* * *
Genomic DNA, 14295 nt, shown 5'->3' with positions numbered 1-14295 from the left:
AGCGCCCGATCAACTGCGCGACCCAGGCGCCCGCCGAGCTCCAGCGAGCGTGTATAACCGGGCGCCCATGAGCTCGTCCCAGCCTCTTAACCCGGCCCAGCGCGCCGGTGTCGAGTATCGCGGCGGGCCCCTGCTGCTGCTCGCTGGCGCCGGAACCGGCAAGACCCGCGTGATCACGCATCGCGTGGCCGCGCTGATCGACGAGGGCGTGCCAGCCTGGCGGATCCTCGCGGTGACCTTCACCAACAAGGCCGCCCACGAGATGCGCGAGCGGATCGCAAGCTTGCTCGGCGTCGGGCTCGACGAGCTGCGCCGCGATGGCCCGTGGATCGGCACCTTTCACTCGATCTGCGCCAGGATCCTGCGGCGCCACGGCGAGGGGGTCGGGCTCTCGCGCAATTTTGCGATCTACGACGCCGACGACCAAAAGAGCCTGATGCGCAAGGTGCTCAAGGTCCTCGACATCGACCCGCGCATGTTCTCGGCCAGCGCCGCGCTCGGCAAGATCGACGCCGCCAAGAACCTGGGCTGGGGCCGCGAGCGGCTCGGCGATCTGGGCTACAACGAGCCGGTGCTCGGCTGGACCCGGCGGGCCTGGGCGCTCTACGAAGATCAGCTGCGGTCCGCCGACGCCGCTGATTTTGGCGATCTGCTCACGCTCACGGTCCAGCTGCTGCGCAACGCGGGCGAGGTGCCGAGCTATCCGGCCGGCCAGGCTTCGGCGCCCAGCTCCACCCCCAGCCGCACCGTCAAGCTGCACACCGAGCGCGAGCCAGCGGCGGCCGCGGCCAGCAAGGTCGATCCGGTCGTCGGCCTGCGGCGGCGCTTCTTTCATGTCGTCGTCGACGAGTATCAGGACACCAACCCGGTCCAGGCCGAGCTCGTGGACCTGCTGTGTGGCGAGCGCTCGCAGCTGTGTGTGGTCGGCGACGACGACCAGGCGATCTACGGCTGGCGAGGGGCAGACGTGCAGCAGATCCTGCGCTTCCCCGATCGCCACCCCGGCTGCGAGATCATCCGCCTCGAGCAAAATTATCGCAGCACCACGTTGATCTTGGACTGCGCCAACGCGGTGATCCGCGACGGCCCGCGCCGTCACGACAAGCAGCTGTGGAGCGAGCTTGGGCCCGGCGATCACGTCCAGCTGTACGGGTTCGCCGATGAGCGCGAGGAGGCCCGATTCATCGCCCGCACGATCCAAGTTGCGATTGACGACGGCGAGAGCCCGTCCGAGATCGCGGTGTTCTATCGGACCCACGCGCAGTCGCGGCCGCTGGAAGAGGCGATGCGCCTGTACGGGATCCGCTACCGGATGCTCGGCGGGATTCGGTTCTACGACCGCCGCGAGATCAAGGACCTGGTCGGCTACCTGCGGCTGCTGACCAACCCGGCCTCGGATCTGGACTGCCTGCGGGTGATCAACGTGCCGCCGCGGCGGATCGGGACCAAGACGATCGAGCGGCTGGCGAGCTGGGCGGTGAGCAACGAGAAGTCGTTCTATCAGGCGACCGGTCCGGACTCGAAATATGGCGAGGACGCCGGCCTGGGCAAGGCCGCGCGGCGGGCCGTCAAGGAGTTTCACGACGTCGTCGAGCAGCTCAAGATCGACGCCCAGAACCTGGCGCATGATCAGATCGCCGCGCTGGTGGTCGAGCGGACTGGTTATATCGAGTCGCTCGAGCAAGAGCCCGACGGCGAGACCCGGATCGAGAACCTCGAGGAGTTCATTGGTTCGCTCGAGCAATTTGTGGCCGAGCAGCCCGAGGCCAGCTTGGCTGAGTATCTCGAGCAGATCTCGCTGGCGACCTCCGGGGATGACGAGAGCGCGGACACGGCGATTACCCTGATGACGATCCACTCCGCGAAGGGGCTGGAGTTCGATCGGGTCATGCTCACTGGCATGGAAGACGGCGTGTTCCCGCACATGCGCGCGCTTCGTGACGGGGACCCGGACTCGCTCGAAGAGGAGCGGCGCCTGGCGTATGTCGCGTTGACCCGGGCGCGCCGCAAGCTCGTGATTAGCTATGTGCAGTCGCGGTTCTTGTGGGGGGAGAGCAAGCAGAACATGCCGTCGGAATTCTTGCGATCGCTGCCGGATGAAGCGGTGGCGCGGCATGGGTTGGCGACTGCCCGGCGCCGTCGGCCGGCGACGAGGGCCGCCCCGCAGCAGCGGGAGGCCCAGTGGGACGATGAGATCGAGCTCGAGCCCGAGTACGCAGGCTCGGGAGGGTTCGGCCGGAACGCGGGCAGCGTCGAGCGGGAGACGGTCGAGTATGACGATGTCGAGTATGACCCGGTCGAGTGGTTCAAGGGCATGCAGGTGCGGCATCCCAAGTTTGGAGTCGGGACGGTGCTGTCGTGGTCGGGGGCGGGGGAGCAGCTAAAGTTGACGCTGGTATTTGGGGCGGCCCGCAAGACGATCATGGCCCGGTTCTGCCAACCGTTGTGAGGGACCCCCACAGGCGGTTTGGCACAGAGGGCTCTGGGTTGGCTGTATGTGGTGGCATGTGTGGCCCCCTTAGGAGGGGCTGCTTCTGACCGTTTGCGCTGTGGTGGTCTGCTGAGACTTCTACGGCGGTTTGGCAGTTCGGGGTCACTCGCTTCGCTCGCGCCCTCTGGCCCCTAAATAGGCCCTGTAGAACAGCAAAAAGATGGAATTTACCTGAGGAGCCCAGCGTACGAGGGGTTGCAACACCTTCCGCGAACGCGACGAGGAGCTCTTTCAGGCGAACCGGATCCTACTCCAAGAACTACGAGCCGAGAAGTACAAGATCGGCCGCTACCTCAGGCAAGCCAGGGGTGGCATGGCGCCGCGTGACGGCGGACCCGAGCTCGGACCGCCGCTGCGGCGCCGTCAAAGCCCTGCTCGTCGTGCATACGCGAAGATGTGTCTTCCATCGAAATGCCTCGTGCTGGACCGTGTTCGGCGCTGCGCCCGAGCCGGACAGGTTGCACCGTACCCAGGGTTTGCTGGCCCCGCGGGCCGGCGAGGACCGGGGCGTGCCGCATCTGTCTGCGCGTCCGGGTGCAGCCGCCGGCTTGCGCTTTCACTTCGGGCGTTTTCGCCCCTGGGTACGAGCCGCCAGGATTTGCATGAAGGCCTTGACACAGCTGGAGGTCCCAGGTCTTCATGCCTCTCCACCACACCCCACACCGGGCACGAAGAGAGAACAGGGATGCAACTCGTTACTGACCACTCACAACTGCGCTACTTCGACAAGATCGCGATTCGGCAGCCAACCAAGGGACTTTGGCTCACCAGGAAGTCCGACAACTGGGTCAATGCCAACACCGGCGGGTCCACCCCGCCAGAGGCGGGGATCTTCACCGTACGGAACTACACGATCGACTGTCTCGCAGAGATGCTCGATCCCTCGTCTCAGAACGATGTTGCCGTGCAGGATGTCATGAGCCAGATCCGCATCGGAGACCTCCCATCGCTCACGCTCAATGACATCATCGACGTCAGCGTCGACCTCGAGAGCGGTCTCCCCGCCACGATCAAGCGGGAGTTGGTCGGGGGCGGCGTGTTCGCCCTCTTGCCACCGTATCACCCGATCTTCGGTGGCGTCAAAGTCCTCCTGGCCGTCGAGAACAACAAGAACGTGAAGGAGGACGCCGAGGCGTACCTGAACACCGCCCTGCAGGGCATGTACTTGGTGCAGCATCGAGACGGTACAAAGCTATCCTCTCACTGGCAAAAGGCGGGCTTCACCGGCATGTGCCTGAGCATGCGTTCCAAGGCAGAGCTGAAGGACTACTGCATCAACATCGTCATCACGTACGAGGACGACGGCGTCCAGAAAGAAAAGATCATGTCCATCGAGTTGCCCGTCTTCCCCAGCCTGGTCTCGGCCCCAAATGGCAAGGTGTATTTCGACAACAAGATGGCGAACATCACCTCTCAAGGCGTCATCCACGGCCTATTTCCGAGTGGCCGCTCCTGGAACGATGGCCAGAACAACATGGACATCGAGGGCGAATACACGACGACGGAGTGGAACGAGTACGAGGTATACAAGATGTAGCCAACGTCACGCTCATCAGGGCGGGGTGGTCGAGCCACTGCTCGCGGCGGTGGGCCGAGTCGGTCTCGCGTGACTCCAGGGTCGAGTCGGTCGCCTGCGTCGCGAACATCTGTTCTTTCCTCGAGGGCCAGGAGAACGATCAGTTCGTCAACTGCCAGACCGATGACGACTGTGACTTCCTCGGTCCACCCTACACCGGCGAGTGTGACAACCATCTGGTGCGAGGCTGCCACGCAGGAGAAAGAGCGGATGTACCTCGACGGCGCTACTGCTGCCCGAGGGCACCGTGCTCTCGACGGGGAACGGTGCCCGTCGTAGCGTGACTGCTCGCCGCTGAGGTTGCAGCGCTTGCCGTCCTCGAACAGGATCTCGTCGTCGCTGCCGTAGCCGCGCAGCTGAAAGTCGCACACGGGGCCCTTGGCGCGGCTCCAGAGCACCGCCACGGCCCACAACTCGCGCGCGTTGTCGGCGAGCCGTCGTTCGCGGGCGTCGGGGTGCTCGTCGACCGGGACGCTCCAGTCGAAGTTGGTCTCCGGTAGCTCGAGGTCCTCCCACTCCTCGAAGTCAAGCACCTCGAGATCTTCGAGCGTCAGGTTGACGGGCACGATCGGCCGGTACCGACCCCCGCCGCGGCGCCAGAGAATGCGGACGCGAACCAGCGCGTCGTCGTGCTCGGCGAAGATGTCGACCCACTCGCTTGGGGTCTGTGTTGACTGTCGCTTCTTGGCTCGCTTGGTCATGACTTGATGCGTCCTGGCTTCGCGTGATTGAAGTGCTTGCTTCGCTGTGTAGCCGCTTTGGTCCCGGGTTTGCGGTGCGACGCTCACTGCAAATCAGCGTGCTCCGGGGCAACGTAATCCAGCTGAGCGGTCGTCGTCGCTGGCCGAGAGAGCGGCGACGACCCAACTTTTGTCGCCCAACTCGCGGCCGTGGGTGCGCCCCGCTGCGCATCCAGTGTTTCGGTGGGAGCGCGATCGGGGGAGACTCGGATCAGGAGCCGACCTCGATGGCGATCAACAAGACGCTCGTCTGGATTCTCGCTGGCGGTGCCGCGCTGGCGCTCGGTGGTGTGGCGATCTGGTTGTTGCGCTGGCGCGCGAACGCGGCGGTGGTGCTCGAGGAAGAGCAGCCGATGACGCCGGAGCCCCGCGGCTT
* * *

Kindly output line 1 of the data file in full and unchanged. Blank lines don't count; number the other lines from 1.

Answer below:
Genomic DNA, 14295 nt, shown 5'->3' with positions numbered 1-14295 from the left: